If someone does not or cannot eat what you have prepared, it is not a statement about you as a person. Hospitality around food is about more than food. A gracious response greatly fosters a hospitable environment.

For those of us with allergies, we should assume the best about people, recalling our own learning curve. Joyfully attending a dinner party with your own pre-prepared personal meal in tow may be the most loving step for an allergy sufferer to take.

3. Engage willingly.

If you are unaccustomed to cooking for those with allergies, it can be a lot of work to extend an invitation. But making room in our calendars and hearts bestows significant blessing. We can accommodate and set aside some personal preferences to love those around us (Philippians 2:4). Maybe you can’t make your signature, much-lauded, stuffed lasagna, but grilled burgers minus the bun can provide just as suitable a centerpiece for loving conversation.

4. Plan go-to recipes.

According to the Center for Disease Control, eight types of foods account for over ninety percent of allergic reactions in affected individuals: milk, eggs, peanuts, tree nuts, fish, shellfish, soy, and wheat. While you need not be an allergy expert, you can get to know these main categories and increase awareness.

From this, you can create a recipe repertoire that makes inviting and including people with food allergies more manageable –– without requiring hours scrolling through Pinterest. Over the years, I have created a list with a few dishes from the following categories: gluten free, dairy free, nut free, grain free, vegan, and vegetarian. I try to have a main dish, a side or two, a dessert, and a snack or appetizer that fit into each category.

Ask friends who have particular dietary needs for their favorite recipes or go-to meals that don’t require too many unique ingredients. Having a recipe list allows more freedom in meal preparation, whether in your home or for a quick drop-off.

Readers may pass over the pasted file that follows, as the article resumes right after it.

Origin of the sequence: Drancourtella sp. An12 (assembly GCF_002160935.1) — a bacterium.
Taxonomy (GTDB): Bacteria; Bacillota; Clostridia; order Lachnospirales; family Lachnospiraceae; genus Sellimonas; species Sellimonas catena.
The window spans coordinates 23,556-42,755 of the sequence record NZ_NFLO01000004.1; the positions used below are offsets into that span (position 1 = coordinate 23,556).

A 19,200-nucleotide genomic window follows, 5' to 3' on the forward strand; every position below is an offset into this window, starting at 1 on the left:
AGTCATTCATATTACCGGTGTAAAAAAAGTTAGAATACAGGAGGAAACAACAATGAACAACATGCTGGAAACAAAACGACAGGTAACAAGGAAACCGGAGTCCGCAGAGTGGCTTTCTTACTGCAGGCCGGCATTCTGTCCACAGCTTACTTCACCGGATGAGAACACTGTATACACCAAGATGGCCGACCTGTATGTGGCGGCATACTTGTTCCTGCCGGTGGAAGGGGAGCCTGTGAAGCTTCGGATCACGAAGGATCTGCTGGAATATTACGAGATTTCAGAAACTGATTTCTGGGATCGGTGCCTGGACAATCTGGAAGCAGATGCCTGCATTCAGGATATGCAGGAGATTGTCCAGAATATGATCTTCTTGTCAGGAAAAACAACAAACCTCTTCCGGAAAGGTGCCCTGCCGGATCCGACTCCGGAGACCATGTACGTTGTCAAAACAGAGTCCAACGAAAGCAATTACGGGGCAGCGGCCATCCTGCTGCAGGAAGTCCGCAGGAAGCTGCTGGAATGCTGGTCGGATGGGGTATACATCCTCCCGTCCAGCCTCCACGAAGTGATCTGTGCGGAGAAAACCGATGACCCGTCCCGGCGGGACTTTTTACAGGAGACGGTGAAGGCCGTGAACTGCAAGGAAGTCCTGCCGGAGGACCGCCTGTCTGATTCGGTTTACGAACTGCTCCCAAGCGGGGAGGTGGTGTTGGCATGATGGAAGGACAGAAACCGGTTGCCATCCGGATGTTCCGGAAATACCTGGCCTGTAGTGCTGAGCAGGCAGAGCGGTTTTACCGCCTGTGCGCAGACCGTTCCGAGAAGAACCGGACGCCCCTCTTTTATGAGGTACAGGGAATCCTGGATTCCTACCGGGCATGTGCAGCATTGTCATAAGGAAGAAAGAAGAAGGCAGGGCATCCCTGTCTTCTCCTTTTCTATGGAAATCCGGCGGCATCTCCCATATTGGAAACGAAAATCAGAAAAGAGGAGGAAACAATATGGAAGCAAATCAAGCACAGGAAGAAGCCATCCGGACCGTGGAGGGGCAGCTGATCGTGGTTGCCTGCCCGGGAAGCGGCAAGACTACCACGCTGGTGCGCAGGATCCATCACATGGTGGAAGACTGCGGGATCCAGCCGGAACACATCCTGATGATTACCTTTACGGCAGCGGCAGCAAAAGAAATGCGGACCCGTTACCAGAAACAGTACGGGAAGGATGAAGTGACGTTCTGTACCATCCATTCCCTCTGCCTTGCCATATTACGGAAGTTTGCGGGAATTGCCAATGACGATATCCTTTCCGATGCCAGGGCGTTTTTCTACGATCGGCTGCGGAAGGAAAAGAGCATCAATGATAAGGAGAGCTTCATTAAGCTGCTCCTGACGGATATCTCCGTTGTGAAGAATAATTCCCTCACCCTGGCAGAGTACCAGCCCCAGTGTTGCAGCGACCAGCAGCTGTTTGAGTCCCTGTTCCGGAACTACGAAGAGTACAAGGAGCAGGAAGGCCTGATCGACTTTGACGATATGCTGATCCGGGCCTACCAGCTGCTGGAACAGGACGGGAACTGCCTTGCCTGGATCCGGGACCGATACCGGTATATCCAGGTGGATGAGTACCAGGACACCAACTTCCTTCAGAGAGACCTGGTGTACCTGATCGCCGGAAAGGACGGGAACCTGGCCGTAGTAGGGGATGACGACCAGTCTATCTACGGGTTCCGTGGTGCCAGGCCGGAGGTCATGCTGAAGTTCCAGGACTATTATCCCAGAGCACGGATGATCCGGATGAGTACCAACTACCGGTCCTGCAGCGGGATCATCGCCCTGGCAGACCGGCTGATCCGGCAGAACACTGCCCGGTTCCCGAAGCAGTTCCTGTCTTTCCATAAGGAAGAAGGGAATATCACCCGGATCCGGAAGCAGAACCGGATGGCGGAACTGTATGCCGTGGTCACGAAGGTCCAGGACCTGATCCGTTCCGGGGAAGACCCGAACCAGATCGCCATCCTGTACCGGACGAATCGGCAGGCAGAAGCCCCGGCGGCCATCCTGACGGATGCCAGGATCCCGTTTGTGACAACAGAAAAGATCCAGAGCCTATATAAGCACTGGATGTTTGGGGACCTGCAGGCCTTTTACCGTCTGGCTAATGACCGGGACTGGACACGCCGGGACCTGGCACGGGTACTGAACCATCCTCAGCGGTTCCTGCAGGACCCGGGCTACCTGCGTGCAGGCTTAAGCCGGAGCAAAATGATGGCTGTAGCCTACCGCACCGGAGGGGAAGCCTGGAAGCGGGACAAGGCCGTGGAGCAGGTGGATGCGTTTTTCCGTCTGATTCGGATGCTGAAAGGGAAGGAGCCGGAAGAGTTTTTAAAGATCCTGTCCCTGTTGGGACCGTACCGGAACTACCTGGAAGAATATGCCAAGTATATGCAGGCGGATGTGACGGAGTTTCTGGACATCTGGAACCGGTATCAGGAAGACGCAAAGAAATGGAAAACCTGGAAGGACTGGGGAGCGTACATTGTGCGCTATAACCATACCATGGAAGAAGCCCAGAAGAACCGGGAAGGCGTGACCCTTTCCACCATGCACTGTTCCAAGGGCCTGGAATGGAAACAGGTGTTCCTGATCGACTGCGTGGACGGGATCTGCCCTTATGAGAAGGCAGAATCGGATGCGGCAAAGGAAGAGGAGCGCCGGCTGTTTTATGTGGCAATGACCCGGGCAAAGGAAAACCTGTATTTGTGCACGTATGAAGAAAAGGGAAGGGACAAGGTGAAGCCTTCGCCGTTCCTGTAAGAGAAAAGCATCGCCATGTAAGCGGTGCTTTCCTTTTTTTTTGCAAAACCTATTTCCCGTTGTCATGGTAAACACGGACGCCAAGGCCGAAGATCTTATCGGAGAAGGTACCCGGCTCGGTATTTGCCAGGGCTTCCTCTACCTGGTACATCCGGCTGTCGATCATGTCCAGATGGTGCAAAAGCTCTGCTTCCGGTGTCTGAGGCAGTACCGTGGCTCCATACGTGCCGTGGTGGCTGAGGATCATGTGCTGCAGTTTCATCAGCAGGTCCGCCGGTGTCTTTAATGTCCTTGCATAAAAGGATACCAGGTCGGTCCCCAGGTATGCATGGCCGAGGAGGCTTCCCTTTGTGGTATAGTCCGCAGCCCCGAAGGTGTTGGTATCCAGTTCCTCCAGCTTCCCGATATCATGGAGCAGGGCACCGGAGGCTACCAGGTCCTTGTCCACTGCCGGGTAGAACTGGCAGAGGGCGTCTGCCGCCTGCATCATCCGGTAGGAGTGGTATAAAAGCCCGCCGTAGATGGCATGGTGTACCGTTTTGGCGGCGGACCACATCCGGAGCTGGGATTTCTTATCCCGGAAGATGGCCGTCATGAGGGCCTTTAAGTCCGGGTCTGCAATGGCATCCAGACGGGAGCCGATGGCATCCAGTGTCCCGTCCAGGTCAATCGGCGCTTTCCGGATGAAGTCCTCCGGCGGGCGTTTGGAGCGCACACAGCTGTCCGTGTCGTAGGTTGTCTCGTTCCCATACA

5. Host creatively.

Genuine hospitality does not demand a five-course meal. Food can be a nice addition, but hospitality is really a heart posture. You could plan to center gatherings on an activity, rather than a meal. Perhaps you could host a game night, organize time at a community playground, or play yard games at a non-meal time. Invite everyone to BYOS (bring your own snack). Ask friends with food allergies to bring a favorite dessert or side dish so you know there will be a safe option for them — and then ask for the recipe.

Welcome to the Feast

Jesus has shown us the ultimate hospitality and welcomed us fully into his household forever — brokenness and all. One day, we will feast with him around his table, free from all allergies (Revelation 19:9).

Until that day, food allergies may continue to complicate meal-planning and make messy what we wish could be clean and simple. But as we enjoy Jesus together, the true Bread of Life, in our churches and small groups, God will give grace in generous portions so that we can abound in every good work (2 Corinthians 9:8) — including the pleasant labor of opening up our hearts and homes to savor God’s gifts with believers and nonbelievers alike.

is a wife and the mother of three delightful boys. Amy and her husband, Jared, serve at Bethlehem Baptist Church in Minneapolis, Minnesota.